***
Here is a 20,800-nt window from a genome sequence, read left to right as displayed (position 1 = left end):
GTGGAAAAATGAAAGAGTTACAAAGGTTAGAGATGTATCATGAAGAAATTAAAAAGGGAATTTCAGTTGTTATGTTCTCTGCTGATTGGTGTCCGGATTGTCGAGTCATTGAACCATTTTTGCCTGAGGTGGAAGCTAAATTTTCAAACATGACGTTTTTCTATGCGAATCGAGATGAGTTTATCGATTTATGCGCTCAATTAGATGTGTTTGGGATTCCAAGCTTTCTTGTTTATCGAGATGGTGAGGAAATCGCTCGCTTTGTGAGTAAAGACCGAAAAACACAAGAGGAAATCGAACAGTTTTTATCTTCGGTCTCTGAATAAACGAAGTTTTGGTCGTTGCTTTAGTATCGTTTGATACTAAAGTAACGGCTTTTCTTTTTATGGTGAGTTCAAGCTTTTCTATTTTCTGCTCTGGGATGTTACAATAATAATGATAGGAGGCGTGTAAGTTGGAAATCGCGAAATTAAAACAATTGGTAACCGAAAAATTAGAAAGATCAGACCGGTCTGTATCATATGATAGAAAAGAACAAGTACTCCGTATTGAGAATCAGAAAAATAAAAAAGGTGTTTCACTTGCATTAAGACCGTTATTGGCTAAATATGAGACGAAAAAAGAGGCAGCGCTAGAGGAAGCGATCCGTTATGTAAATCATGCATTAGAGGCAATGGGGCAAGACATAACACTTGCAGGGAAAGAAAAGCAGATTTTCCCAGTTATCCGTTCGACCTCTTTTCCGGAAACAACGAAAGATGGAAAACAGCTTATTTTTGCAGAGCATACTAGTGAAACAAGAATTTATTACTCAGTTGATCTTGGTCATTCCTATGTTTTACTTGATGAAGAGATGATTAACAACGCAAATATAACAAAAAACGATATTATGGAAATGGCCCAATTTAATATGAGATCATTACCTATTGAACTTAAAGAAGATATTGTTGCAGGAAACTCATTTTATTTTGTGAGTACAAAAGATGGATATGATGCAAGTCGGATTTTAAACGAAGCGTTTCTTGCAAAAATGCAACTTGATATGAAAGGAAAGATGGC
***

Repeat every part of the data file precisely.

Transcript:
Here is a 20,800-nt window from a genome sequence, read left to right as displayed (position 1 = left end):
GTGGAAAAATGAAAGAGTTACAAAGGTTAGAGATGTATCATGAAGAAATTAAAAAGGGAATTTCAGTTGTTATGTTCTCTGCTGATTGGTGTCCGGATTGTCGAGTCATTGAACCATTTTTGCCTGAGGTGGAAGCTAAATTTTCAAACATGACGTTTTTCTATGCGAATCGAGATGAGTTTATCGATTTATGCGCTCAATTAGATGTGTTTGGGATTCCAAGCTTTCTTGTTTATCGAGATGGTGAGGAAATCGCTCGCTTTGTGAGTAAAGACCGAAAAACACAAGAGGAAATCGAACAGTTTTTATCTTCGGTCTCTGAATAAACGAAGTTTTGGTCGTTGCTTTAGTATCGTTTGATACTAAAGTAACGGCTTTTCTTTTTATGGTGAGTTCAAGCTTTTCTATTTTCTGCTCTGGGATGTTACAATAATAATGATAGGAGGCGTGTAAGTTGGAAATCGCGAAATTAAAACAATTGGTAACCGAAAAATTAGAAAGATCAGACCGGTCTGTATCATATGATAGAAAAGAACAAGTACTCCGTATTGAGAATCAGAAAAATAAAAAAGGTGTTTCACTTGCATTAAGACCGTTATTGGCTAAATATGAGACGAAAAAAGAGGCAGCGCTAGAGGAAGCGATCCGTTATGTAAATCATGCATTAGAGGCAATGGGGCAAGACATAACACTTGCAGGGAAAGAAAAGCAGATTTTCCCAGTTATCCGTTCGACCTCTTTTCCGGAAACAACGAAAGATGGAAAACAGCTTATTTTTGCAGAGCATACTAGTGAAACAAGAATTTATTACTCAGTTGATCTTGGTCATTCCTATGTTTTACTTGATGAAGAGATGATTAACAACGCAAATATAACAAAAAACGATATTATGGAAATGGCCCAATTTAATATGAGATCATTACCTATTGAACTTAAAGAAGATATTGTTGCAGGAAACTCATTTTATTTTGTGAGTACAAAAGATGGATATGATGCAAGTCGGATTTTAAACGAAGCGTTTCTTGCAAAAATGCAACTTGATATGAAAGGAAAGATGGC